Black Japanned Gilt Papier Mache Tray By Henry Clay of London
An oval papier-mâché tray with a shaped edge, decorated with flowers. The base stamped "CLAY LONDON" and Numbered 8958.
English, circa 1800
Henry Clay, japanner and papier-mâché manufacturer (fl.1772–d. 1812)
Henry Clay achieved wealth and fame upon a patent taken out on 20 November 1772 for a ‘new Improved Paper-ware’. This involved pasting sheets of paper together and then oiling, varnishing and stove-hardening them. This process produced panels suitable for coaches, carriages, sedan chairs and furniture. It was claimed that the material could be ‘sawn, planed, dove-tailed or mitred in the same manner as if made in wood’. The trade in this new material developed rapidly with smaller furniture wares such as teatrays, waiters, caddies and dressing cases finding particular favour. These were japanned and decorated with painted scenes and classical (Etruscan) and Chinoiserie subjects.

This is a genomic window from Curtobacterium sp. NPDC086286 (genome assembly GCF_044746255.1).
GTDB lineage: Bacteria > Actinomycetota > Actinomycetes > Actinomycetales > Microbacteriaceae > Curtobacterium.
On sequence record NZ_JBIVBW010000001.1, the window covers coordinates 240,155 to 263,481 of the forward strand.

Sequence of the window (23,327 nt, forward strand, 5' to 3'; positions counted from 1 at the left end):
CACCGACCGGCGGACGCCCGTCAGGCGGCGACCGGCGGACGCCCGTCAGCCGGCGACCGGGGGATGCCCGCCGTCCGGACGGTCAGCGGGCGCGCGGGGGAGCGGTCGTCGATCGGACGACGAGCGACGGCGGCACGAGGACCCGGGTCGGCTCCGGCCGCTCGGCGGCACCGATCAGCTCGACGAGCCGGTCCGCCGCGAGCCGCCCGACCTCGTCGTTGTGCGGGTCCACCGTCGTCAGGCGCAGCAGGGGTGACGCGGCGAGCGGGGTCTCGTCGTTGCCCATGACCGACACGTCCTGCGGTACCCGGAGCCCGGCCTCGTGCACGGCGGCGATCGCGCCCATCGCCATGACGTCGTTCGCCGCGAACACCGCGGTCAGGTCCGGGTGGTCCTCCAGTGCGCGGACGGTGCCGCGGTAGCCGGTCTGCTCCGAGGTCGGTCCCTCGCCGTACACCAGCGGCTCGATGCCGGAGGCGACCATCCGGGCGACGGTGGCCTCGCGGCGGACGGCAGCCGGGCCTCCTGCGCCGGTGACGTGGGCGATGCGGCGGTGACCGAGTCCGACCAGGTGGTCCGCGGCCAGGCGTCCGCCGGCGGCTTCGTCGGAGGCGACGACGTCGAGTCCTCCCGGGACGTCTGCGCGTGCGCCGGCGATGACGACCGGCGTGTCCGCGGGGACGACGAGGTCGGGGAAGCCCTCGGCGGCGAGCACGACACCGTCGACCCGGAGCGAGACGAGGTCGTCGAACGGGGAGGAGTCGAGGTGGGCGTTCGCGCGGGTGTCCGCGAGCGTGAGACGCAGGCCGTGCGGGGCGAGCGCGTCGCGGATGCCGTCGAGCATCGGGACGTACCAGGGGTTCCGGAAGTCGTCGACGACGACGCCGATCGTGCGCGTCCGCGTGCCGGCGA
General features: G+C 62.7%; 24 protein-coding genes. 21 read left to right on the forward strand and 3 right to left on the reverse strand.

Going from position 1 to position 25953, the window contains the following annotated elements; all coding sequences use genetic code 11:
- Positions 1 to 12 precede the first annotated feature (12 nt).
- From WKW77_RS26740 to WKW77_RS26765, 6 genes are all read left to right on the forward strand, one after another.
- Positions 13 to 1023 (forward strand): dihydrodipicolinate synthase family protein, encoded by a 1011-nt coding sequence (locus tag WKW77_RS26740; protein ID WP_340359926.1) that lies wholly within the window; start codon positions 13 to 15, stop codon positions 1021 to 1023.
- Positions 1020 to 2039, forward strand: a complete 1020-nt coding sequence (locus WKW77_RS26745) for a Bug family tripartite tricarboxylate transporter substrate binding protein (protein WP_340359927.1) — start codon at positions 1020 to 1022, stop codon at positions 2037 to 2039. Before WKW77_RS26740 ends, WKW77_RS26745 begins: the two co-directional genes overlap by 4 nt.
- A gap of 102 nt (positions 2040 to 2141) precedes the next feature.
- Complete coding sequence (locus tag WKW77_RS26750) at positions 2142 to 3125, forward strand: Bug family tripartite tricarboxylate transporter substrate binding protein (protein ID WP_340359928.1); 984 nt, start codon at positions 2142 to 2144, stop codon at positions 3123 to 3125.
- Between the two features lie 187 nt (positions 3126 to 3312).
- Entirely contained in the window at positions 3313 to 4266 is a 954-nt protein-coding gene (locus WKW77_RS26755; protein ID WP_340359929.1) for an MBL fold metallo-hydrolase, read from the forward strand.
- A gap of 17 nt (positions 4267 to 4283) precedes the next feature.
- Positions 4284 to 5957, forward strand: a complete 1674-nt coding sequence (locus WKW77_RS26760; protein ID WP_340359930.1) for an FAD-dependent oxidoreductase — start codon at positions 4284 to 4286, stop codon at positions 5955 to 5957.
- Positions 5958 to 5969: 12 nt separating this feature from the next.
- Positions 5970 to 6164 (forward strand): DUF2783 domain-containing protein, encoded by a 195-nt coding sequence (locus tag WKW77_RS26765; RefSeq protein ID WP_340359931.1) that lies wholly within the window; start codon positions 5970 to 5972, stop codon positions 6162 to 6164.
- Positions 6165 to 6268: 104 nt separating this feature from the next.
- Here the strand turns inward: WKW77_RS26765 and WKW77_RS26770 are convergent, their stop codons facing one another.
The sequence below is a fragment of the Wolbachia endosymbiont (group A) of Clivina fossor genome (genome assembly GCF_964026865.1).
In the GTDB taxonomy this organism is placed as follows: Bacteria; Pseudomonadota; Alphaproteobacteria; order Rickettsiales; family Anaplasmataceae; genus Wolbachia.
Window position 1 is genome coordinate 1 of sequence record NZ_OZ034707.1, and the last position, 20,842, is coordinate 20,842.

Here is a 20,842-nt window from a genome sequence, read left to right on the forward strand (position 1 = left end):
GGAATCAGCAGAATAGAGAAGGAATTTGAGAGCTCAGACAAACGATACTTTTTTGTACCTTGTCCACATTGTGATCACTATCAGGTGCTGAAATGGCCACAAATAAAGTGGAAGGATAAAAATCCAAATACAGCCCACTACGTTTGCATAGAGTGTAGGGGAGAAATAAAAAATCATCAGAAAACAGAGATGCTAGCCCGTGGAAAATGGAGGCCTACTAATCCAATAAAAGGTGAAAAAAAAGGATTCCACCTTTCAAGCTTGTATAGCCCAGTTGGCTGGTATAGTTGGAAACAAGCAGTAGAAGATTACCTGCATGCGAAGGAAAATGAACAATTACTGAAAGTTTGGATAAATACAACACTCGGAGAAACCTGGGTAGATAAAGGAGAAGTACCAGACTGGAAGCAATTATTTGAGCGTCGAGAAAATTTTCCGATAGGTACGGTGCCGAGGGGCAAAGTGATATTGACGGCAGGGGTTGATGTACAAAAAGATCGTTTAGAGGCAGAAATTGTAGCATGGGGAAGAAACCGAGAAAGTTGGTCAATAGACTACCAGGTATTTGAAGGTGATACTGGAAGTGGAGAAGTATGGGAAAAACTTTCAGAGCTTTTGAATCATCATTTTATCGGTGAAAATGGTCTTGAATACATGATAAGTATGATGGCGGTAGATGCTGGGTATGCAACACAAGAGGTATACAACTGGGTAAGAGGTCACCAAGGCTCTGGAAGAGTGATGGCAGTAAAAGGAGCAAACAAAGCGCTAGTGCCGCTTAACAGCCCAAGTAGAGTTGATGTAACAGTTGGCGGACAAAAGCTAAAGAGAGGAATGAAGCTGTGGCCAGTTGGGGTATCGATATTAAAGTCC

About 1785 Clay transferred his business to London, trading from 18 King St, Covent Garden. He had been reported in 1781 as producing ‘Several pieces of superb furniture which now adorn the royal residences’ and King George III seemed happy in expressing his utmost approbation.
Clay's commissions for the Royal family, the nobility and gentry are well documented. As early as 1776 Boulton & Fothergill reported him as making japanned knife cases and in 1778 Horace Walpole purchased two waiters, a card rack, a tea caddy and a table decorated by Paul Sandby, from him. By 1787–88 Clay was supplying waiters, tea boards etc. to Carlton House for the Prince of Wales, and in June 1800 supplied him with four large paper tea trays finely painted with four views of the Landgrau of Hessen-Cassel at a cost of 25 guineas each.
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